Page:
Beware Tricky Religious Speech (Isaiah 36:7)

Isaiah 36:7 – But if you say to me, “We trust in the Lord our God,” is it not he whose high places and altars Hezekiah has removed, saying to Judah and to Jerusalem, “You shall worship before this altar”?

In our society today, many people use the word god to mean several different things. Oprah has a “god” about whom she talks. Many who claim Christ talk about god, but define him in ways that are contrary to the revelation of God in the holy scriptures. And many use religious language in such a way that Christians might have a genuine struggle knowing if the person to whom they are speaking really knows what he or she is talking about.

When Jerusalem was in danger from the attack of the Assyrians, the king of Assyria sent the Rabshakeh to attempt to convince the people of Judah to surrender their city. The whole point was to humiliate, deceive, or demoralize the people so that the Assyrians would not have to go through the trouble of the siege.

One of the tactics that the Rabshakeh tried to use is to convince the people of Judah that God was not on their side. He knew that King Hezekiah had commanded the removal of many of the high places that had been used for worship in ways that God had not commanded. Since the Rabshakeh only had in his mind the sort of commands made by the pagan gods of the other peoples around Israel, he assumed that the king had told the people to demolish places where God was genuinely worshipped.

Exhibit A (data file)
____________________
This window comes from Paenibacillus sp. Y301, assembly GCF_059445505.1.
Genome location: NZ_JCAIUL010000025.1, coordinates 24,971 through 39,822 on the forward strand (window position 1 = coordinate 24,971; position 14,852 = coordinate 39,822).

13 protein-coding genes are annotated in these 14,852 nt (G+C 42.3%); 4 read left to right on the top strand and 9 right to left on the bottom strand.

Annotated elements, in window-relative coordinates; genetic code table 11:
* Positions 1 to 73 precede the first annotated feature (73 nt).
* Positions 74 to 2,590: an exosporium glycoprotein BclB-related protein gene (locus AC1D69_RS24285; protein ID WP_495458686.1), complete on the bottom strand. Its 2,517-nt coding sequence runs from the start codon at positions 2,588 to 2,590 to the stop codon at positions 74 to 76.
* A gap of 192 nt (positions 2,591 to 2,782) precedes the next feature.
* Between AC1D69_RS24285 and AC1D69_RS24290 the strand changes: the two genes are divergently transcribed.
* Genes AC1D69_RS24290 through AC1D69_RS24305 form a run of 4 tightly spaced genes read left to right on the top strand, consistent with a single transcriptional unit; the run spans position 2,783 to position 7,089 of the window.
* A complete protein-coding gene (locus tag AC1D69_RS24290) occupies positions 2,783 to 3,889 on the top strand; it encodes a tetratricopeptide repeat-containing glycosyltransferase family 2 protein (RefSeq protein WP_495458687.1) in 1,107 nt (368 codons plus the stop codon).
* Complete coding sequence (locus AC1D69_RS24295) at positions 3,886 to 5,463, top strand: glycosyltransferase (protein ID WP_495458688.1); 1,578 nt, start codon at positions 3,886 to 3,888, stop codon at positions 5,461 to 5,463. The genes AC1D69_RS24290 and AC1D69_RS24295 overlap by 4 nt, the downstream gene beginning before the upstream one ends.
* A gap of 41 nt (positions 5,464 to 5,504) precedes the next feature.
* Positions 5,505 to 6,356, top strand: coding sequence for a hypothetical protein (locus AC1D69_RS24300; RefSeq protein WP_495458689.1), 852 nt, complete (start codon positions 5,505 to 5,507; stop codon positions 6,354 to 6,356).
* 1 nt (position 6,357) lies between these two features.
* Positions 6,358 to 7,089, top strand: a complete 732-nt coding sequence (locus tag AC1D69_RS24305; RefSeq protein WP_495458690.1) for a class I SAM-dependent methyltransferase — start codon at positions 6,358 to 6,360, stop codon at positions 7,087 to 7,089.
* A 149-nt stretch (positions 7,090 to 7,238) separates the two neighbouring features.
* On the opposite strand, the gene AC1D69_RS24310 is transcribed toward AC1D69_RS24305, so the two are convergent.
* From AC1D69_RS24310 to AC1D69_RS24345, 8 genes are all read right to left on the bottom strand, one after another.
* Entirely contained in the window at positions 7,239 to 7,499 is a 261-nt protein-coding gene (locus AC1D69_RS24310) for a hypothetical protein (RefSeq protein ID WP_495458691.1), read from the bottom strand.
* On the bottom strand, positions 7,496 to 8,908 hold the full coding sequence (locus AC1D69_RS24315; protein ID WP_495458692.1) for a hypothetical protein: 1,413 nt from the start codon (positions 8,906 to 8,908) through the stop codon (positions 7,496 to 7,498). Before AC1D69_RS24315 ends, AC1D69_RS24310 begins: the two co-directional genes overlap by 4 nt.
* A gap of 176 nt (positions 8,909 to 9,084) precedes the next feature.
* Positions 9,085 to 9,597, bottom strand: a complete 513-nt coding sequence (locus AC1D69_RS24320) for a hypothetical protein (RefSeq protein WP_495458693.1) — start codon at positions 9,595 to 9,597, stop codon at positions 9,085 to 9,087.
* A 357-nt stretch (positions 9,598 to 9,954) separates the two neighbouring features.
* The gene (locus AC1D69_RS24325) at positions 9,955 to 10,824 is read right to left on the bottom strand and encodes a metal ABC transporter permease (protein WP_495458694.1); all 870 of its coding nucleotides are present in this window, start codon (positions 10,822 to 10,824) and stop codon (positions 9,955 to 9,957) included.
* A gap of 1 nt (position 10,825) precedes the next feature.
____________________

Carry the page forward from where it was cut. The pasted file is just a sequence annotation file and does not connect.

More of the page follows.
In reality, the words of the Rabshakeh were exactly wrong. The high places were not commanded by God. In fact, the Lord had commanded that he be worshipped in Jerusalem at the temple, the place he chose for his worship to be performed. The high places were places where Israel had gone against the commands of God. The destruction of such places were Hezekiah’s acts of obedience to God, not acts of offending God.

One lesson that we should learn from this is to be very careful of the danger of being deceived by people using religious language. Politicians, philosophers, TV personalities, and people of almost any profession will sometimes resort to religious language to attempt to make their point, to be convincing, to show that they relate to the religious, or simply to sound spiritual. But just because a person says that he or she has faith, believes in a higher power, or even claims to be a Christian does not truly mean that the speaker really has the truth.

What shall we do? How do we defend ourselves against such tricky language? There is only one way, and that is to know God by knowing God’s word. God has revealed himself to us in his word. He has told us what he is like and what he expects. If a person claims Christianity or “God” in his or her speech, but the religion or standards that they set forth is inconsistent with or contrary to the revelation of God in the scriptures, such a person is not presenting truth. Either such a person is confused, deceived, or attempting to deceive; but such a person most assuredly does not present truth.

Take a warning from the words of the Rabshakeh. Lost persons will attempt to use religious language in order to deceive God’s people. The appropriate counter is to know the truth about God. The remedy is to know the Bible and to faithfully interpret it. God has revealed to us himself and his ways. He has not made this a subjective non-reality that is open for any number of variant interpretations. God has told us what he is like and what he demands; we must follow this teaching. We find God’s revelation in the Bible, and those who turn from the Bible, twist the Bible, or falsely interpret the Bible are not leading us to God, regardless of the religious language they use.